Three tips for writing better screenplays
WE’RE ALL WRITERS
When you start down that path of directing, one of the first thing you realize is how difficult it can be to find a script that captures your imagination. You think, why not? I’ll just write my own. I’m amazing at everything else so of course I can write a screenplay. So you buy a book, and maybe take a few classes. And you slug at it, and you throw it all out, and then you try again.
And you do a lot of sitting, and staring.
This is usually how it starts, and sometimes how it ends. JJ Abrams is credited as a writer on 21 projects, and yet he says directing is his favorite part of the process because that means he’s done writing.
On the flip side, Joss Whedon became a director because he was tired of other people screwing up the projects he wrote.
Love it or hate it, if you’re a director the odds are you’ll need to know how to write at leas to some extent. And when you do, here’s a list of things I’ve learned to help make the process more effective.
Remember: Time will always be an issue. It’s up to you to place ironing out the script at the top of your priorities. Other filmmakers are rushing straight through the writing phase and accepting a hasty first draft as their shooting script. And guess what? It shows. Set yourself apart by doing the opposite. Don’t accept a lesser quality script. “Ya, close enough” said no famous director, ever, and neither should you.
So the next time you’re staring at a blank screen, here’s my list of three things to help you write better.
READ OUT LOUD
You have to cultivate the ability to judge whether what you’re writing is good or not. Good writing is not your first thought, but your best thought. And you’ll have to sift and sort them until you find the right one. Something that can help with this, is reading out loud. Even though you’ll feel like a crazy person at times, it’s incredible the difference this simple trick can make.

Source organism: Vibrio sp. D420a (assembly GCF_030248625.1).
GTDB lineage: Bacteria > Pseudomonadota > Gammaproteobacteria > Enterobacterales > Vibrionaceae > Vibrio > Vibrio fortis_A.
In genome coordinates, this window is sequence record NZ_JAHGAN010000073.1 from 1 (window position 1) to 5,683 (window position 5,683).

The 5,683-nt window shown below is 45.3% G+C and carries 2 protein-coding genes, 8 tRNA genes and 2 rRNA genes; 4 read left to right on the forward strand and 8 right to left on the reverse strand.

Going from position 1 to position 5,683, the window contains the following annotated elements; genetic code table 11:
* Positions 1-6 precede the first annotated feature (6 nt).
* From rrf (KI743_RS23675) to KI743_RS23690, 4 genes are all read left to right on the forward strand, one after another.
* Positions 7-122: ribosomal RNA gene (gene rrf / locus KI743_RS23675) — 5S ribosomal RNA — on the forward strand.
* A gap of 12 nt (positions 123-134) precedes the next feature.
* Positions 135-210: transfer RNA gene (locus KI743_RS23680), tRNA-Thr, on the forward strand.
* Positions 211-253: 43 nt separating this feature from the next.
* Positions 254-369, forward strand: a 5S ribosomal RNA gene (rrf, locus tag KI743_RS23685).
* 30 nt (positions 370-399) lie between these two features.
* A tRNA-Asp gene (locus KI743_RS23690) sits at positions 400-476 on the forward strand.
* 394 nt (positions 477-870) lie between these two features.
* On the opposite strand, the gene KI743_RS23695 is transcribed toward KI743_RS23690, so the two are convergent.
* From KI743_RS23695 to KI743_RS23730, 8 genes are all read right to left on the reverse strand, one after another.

As writers, we’re dealing with words on a page, but in film it never stays that way. It’s something the viewers see and experience in a way that makes the writing invisible. When I read back the lines I’ve written (even as I write this article) I have a much easier time of picking out bad writing.
Want to kick it up a notch? Take it one step further by having someone else read it aloud. One of the most painful things a writer can endure is a round table reading of their own bad writing. But boy can it be helpful.
Our minds are so good at filling in what isn’t there, we often read what we intend, instead of what’s actually on the page. When you get other people to read your script, and specifically read it out loud, you suddenly see exactly what’s on the page, and how easily readers can mis-interpret your lines.